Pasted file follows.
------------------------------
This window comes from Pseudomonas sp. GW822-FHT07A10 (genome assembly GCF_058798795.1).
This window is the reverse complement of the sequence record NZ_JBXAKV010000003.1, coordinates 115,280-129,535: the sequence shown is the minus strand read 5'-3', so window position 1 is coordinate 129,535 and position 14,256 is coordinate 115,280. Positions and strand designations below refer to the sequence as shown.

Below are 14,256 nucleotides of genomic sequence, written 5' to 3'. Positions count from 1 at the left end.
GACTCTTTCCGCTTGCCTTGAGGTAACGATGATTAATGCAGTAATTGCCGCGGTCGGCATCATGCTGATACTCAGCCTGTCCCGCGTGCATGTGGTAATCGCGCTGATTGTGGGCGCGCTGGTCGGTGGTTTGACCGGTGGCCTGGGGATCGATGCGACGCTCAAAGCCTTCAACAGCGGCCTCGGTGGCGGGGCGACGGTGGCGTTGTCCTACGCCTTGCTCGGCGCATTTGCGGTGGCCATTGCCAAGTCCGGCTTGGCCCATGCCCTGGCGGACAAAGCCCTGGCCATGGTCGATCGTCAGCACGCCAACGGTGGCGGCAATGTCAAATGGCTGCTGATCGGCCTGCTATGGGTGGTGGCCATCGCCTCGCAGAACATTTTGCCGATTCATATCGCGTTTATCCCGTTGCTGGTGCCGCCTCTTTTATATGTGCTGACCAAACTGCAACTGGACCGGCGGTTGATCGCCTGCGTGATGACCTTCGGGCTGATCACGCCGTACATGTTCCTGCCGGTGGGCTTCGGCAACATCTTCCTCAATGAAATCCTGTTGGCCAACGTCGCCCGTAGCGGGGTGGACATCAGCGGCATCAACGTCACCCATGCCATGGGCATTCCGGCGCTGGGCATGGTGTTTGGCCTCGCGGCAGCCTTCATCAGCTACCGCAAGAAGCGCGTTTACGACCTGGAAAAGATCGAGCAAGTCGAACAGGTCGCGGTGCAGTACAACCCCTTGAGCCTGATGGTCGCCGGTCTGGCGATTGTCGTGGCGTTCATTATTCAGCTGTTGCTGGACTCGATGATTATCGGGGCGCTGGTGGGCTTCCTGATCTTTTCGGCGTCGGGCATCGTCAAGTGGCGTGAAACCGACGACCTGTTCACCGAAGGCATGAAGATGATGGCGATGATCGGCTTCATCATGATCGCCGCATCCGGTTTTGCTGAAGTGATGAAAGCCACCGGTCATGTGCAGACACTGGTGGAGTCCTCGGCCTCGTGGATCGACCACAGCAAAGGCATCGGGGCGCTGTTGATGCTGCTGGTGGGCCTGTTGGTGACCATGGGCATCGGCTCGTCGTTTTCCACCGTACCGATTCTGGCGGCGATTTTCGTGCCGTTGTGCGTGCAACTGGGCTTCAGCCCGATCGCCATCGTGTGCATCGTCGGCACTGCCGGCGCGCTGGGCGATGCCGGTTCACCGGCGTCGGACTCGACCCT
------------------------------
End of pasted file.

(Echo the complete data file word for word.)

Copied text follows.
This window comes from Pseudomonas sp. GW822-FHT07A10 (genome assembly GCF_058798795.1).
This window is the reverse complement of the sequence record NZ_JBXAKV010000003.1, coordinates 115,280-129,535: the sequence shown is the minus strand read 5'-3', so window position 1 is coordinate 129,535 and position 14,256 is coordinate 115,280. Positions and strand designations below refer to the sequence as shown.

Below are 14,256 nucleotides of genomic sequence, written 5' to 3'. Positions count from 1 at the left end.
GACTCTTTCCGCTTGCCTTGAGGTAACGATGATTAATGCAGTAATTGCCGCGGTCGGCATCATGCTGATACTCAGCCTGTCCCGCGTGCATGTGGTAATCGCGCTGATTGTGGGCGCGCTGGTCGGTGGTTTGACCGGTGGCCTGGGGATCGATGCGACGCTCAAAGCCTTCAACAGCGGCCTCGGTGGCGGGGCGACGGTGGCGTTGTCCTACGCCTTGCTCGGCGCATTTGCGGTGGCCATTGCCAAGTCCGGCTTGGCCCATGCCCTGGCGGACAAAGCCCTGGCCATGGTCGATCGTCAGCACGCCAACGGTGGCGGCAATGTCAAATGGCTGCTGATCGGCCTGCTATGGGTGGTGGCCATCGCCTCGCAGAACATTTTGCCGATTCATATCGCGTTTATCCCGTTGCTGGTGCCGCCTCTTTTATATGTGCTGACCAAACTGCAACTGGACCGGCGGTTGATCGCCTGCGTGATGACCTTCGGGCTGATCACGCCGTACATGTTCCTGCCGGTGGGCTTCGGCAACATCTTCCTCAATGAAATCCTGTTGGCCAACGTCGCCCGTAGCGGGGTGGACATCAGCGGCATCAACGTCACCCATGCCATGGGCATTCCGGCGCTGGGCATGGTGTTTGGCCTCGCGGCAGCCTTCATCAGCTACCGCAAGAAGCGCGTTTACGACCTGGAAAAGATCGAGCAAGTCGAACAGGTCGCGGTGCAGTACAACCCCTTGAGCCTGATGGTCGCCGGTCTGGCGATTGTCGTGGCGTTCATTATTCAGCTGTTGCTGGACTCGATGATTATCGGGGCGCTGGTGGGCTTCCTGATCTTTTCGGCGTCGGGCATCGTCAAGTGGCGTGAAACCGACGACCTGTTCACCGAAGGCATGAAGATGATGGCGATGATCGGCTTCATCATGATCGCCGCATCCGGTTTTGCTGAAGTGATGAAAGCCACCGGTCATGTGCAGACACTGGTGGAGTCCTCGGCCTCGTGGATCGACCACAGCAAAGGCATCGGGGCGCTGTTGATGCTGCTGGTGGGCCTGTTGGTGACCATGGGCATCGGCTCGTCGTTTTCCACCGTACCGATTCTGGCGGCGATTTTCGTGCCGTTGTGCGTGCAACTGGGCTTCAGCCCGATCGCCATCGTGTGCATCGTCGGCACTGCCGGCGCGCTGGGCGATGCCGGTTCACCGGCGTCGGACTCGACCCT